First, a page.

Taxing carbon as an instrument of green industrial policy in developing countries
Discussion Paper 23/2016
Bonn: German Development Institute / Deutsches Institut für Entwicklungspolitik (DIE)
Preis: 6 €
Two simultaneous and interdependent issues challenge today’s development policy: poverty reduction and climate change. While economic growth is needed to tackle poverty reduction, governments need to set economic frameworks and incentive systems so that this growth remains within global environmental boundaries. When designed well, many of these measures can contribute to alleviating poverty and fostering competitiveness – that is, they can be used as green industrial policy measures.
This study focuses on carbon taxes as one possible green industrial policy instrument. It reviews existing evidence on competitiveness, employment and distributional effects with a view to informing the decisions of policymakers and bureaucrats in developing and emerging countries. To this aim, it pays particular attention to tax design options aimed at mediating negative and generating positive effects.
Carbon taxes have several advantages for developing and emerging countries. First and foremost, they provide a good tax base and raise revenues which in turn can be used to support social and economic aims. Their technical implementation is relatively easy and they send stable price signals, especially when compared to cap and trade schemes. Lastly, when formal and informal companies alike have to pay, carbon taxes reduce incentives for firms to remain in the informal sector.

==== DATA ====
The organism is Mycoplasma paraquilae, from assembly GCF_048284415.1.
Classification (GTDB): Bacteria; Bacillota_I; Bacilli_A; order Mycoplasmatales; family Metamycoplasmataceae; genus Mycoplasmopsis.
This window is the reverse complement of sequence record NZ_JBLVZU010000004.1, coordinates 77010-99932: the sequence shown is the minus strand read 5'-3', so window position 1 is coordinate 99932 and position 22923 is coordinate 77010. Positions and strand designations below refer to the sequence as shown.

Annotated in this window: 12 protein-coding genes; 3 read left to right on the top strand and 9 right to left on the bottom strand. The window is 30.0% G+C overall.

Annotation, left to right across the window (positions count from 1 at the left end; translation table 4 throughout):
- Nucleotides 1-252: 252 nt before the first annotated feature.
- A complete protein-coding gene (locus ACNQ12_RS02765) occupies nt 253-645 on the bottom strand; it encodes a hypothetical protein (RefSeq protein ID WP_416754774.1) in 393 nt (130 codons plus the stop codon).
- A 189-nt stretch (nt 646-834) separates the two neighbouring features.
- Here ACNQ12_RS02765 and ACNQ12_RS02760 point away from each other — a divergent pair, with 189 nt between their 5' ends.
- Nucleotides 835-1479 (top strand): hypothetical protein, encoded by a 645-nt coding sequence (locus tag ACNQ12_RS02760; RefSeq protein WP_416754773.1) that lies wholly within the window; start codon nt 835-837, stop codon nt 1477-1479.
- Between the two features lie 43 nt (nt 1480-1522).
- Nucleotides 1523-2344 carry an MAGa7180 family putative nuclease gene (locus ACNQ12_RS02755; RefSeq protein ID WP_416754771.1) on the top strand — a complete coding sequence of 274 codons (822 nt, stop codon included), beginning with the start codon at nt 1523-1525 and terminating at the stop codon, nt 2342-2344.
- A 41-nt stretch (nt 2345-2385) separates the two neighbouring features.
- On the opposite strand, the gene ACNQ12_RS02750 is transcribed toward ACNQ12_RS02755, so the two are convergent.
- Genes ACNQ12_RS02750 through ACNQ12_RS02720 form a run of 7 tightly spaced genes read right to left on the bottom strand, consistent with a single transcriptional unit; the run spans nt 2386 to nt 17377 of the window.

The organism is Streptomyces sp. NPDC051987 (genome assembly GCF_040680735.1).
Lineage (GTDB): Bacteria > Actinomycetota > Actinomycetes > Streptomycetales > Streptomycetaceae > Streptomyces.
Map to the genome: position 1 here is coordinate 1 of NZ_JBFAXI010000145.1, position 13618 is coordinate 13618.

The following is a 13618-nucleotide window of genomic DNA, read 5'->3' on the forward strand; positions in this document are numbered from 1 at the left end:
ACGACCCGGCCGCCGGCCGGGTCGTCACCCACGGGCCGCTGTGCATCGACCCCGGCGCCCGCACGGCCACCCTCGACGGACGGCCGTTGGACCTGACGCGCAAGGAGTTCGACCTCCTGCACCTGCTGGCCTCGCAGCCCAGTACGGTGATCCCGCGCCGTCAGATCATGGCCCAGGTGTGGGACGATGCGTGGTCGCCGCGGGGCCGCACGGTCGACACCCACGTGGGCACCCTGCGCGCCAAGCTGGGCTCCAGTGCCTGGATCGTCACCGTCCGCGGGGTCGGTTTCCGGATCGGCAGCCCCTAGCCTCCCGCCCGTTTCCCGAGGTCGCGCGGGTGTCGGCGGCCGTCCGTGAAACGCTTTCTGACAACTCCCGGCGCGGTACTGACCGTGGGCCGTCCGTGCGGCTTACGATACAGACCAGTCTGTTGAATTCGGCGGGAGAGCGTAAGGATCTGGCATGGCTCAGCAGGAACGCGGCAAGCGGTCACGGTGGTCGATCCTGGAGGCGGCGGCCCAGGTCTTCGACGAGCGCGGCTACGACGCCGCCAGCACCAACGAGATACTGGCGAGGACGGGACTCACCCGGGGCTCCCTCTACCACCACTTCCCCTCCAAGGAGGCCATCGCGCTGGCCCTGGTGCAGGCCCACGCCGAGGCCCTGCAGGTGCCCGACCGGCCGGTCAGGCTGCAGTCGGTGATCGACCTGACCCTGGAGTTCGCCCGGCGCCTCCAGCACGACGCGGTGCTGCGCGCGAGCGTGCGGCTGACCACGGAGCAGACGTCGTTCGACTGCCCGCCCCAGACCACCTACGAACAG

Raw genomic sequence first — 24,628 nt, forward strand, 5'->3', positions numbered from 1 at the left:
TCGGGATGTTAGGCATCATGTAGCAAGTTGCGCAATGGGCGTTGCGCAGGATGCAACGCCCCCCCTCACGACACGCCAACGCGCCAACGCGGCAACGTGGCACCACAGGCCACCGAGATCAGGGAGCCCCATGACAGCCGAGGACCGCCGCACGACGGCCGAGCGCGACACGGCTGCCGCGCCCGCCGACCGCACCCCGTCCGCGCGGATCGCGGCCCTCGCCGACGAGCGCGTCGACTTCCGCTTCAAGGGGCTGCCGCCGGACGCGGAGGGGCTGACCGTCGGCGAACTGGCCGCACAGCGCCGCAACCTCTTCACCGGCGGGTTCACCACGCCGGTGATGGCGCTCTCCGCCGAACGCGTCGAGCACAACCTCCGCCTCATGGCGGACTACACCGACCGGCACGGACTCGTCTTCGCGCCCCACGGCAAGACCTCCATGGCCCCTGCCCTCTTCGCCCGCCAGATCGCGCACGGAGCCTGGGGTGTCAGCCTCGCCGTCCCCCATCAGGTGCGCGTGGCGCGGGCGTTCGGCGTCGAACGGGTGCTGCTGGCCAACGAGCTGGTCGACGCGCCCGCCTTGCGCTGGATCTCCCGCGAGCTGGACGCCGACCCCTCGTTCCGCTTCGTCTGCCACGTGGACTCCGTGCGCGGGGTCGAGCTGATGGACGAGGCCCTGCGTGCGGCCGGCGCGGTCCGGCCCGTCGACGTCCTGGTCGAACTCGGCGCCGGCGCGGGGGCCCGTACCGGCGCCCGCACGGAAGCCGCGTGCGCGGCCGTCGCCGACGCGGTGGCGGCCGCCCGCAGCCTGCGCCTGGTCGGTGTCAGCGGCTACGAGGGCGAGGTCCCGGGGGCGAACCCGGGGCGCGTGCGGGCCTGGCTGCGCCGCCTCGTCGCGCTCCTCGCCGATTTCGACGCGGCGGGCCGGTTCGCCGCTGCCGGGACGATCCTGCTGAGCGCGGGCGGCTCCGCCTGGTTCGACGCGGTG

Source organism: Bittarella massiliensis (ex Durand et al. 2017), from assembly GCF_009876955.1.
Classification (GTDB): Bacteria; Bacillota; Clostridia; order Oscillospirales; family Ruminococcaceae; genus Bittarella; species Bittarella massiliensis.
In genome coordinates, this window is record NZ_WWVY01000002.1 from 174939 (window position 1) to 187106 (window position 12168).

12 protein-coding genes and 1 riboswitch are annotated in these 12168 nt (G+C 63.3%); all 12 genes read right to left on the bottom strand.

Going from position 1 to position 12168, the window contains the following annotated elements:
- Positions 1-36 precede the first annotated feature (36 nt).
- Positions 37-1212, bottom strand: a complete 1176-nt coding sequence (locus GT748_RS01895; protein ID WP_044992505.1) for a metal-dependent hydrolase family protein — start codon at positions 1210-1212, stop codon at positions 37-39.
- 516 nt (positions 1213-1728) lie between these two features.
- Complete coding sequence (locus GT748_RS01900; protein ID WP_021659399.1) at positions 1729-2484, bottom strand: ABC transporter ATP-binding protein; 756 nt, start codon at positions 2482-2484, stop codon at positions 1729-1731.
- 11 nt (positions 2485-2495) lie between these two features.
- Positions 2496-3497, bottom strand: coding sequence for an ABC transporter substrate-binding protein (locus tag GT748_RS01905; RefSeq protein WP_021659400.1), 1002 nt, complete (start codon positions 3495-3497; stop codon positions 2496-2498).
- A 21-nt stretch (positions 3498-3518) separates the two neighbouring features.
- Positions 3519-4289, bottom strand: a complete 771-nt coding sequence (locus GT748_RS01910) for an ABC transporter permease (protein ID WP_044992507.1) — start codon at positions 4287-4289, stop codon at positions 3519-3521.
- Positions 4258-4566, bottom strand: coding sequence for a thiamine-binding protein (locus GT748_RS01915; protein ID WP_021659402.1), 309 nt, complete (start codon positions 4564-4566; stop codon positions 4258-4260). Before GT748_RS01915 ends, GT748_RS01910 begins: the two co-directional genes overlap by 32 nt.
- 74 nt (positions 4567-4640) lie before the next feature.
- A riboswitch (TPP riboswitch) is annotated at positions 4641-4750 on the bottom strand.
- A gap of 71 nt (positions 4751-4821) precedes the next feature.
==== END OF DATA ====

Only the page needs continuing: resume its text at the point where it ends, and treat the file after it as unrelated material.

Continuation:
Despite these advantages, only few developing and emerging countries have introduced or are considering introducing carbon taxes. One of the main reservations is the risk of negative impacts on economic and social aims. Ex post studies of competitiveness impacts in industrialised countries suggest that carbon or energy taxes have had neutral or even positive effects on competitiveness and gross domestic product (GDP). The studies also show that impacts depend crucially on the use of revenues.
To have similarly positive effects in developing countries, however, carbon taxes may have to be designed differently. After all, these countries have different administrative capacities, economic structures and abilities to adapt to carbon pricing. In particular, distributive and poverty effects need consideration as they impact on the optimal use of tax revenues. Tax revenues could, for example, be used for direct transfers or the cross-subsidisation of electricity lifeline tariffs to protect people living in poverty from the negative impacts of carbon pricing. Furthermore, empirical studies suggest that revenue recycling to subsidise basic goods, such as food, can have positive effects on poverty.
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